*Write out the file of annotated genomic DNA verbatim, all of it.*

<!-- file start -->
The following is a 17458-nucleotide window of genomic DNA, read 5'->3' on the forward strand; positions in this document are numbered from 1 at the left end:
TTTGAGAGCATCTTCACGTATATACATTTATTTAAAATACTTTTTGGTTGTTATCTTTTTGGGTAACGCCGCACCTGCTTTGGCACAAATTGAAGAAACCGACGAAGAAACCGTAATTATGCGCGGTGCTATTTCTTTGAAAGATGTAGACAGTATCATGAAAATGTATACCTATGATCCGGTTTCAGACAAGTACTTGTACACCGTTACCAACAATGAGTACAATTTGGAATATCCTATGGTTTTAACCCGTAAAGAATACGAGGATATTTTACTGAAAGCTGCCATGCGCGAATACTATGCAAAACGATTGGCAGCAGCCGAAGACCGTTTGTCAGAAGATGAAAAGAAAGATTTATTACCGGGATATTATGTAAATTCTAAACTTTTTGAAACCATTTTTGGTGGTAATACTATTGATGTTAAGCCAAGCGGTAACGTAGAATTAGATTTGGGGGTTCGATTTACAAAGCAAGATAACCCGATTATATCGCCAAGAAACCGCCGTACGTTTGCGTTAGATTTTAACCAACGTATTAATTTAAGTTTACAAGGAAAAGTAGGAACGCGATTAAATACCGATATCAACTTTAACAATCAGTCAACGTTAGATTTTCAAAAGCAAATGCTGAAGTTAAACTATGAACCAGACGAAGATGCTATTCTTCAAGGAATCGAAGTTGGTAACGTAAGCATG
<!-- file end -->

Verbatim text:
The following is a 17458-nucleotide window of genomic DNA, read 5'->3' on the forward strand; positions in this document are numbered from 1 at the left end:
TTTGAGAGCATCTTCACGTATATACATTTATTTAAAATACTTTTTGGTTGTTATCTTTTTGGGTAACGCCGCACCTGCTTTGGCACAAATTGAAGAAACCGACGAAGAAACCGTAATTATGCGCGGTGCTATTTCTTTGAAAGATGTAGACAGTATCATGAAAATGTATACCTATGATCCGGTTTCAGACAAGTACTTGTACACCGTTACCAACAATGAGTACAATTTGGAATATCCTATGGTTTTAACCCGTAAAGAATACGAGGATATTTTACTGAAAGCTGCCATGCGCGAATACTATGCAAAACGATTGGCAGCAGCCGAAGACCGTTTGTCAGAAGATGAAAAGAAAGATTTATTACCGGGATATTATGTAAATTCTAAACTTTTTGAAACCATTTTTGGTGGTAATACTATTGATGTTAAGCCAAGCGGTAACGTAGAATTAGATTTGGGGGTTCGATTTACAAAGCAAGATAACCCGATTATATCGCCAAGAAACCGCCGTACGTTTGCGTTAGATTTTAACCAACGTATTAATTTAAGTTTACAAGGAAAAGTAGGAACGCGATTAAATACCGATATCAACTTTAACAATCAGTCAACGTTAGATTTTCAAAAGCAAATGCTGAAGTTAAACTATGAACCAGACGAAGATGCTATTCTTCAAGGAATCGAAGTTGGTAACGTAAGCATG